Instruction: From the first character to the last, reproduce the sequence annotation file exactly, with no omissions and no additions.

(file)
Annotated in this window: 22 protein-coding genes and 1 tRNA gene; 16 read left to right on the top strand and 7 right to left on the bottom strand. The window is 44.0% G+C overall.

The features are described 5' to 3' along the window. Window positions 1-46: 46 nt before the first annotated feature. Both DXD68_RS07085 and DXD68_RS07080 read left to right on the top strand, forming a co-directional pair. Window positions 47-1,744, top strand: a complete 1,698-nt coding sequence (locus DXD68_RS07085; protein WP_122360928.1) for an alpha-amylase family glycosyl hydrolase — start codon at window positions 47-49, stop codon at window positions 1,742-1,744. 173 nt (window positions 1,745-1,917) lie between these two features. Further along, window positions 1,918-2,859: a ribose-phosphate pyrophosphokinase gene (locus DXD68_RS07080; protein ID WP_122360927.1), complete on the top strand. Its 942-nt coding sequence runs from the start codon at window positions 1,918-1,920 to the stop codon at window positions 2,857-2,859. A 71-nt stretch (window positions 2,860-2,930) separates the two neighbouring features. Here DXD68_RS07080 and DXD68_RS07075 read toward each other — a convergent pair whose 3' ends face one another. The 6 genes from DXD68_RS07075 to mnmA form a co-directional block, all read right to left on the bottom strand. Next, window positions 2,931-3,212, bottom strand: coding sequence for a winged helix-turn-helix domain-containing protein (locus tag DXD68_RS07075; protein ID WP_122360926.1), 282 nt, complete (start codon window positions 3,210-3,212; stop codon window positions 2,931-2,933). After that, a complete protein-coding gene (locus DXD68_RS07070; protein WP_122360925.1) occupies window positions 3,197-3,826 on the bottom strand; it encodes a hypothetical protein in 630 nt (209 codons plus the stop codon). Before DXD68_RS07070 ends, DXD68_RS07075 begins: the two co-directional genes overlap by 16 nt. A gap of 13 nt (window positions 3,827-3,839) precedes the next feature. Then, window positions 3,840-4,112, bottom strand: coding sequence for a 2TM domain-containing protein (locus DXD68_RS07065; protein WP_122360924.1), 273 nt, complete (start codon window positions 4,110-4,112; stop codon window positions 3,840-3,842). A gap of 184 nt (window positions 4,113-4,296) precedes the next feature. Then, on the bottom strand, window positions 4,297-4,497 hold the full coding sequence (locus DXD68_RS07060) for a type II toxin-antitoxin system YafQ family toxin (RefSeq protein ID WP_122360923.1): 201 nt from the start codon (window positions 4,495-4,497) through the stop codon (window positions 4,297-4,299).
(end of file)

Annotated in this window: 22 protein-coding genes and 1 tRNA gene; 16 read left to right on the top strand and 7 right to left on the bottom strand. The window is 44.0% G+C overall.

The features are described 5' to 3' along the window. Window positions 1-46: 46 nt before the first annotated feature. Both DXD68_RS07085 and DXD68_RS07080 read left to right on the top strand, forming a co-directional pair. Window positions 47-1,744, top strand: a complete 1,698-nt coding sequence (locus DXD68_RS07085; protein WP_122360928.1) for an alpha-amylase family glycosyl hydrolase — start codon at window positions 47-49, stop codon at window positions 1,742-1,744. 173 nt (window positions 1,745-1,917) lie between these two features. Further along, window positions 1,918-2,859: a ribose-phosphate pyrophosphokinase gene (locus DXD68_RS07080; protein ID WP_122360927.1), complete on the top strand. Its 942-nt coding sequence runs from the start codon at window positions 1,918-1,920 to the stop codon at window positions 2,857-2,859. A 71-nt stretch (window positions 2,860-2,930) separates the two neighbouring features. Here DXD68_RS07080 and DXD68_RS07075 read toward each other — a convergent pair whose 3' ends face one another. The 6 genes from DXD68_RS07075 to mnmA form a co-directional block, all read right to left on the bottom strand. Next, window positions 2,931-3,212, bottom strand: coding sequence for a winged helix-turn-helix domain-containing protein (locus tag DXD68_RS07075; protein ID WP_122360926.1), 282 nt, complete (start codon window positions 3,210-3,212; stop codon window positions 2,931-2,933). After that, a complete protein-coding gene (locus DXD68_RS07070; protein WP_122360925.1) occupies window positions 3,197-3,826 on the bottom strand; it encodes a hypothetical protein in 630 nt (209 codons plus the stop codon). Before DXD68_RS07070 ends, DXD68_RS07075 begins: the two co-directional genes overlap by 16 nt. A gap of 13 nt (window positions 3,827-3,839) precedes the next feature. Then, window positions 3,840-4,112, bottom strand: coding sequence for a 2TM domain-containing protein (locus DXD68_RS07065; protein WP_122360924.1), 273 nt, complete (start codon window positions 4,110-4,112; stop codon window positions 3,840-3,842). A gap of 184 nt (window positions 4,113-4,296) precedes the next feature. Then, on the bottom strand, window positions 4,297-4,497 hold the full coding sequence (locus DXD68_RS07060) for a type II toxin-antitoxin system YafQ family toxin (RefSeq protein ID WP_122360923.1): 201 nt from the start codon (window positions 4,495-4,497) through the stop codon (window positions 4,297-4,299).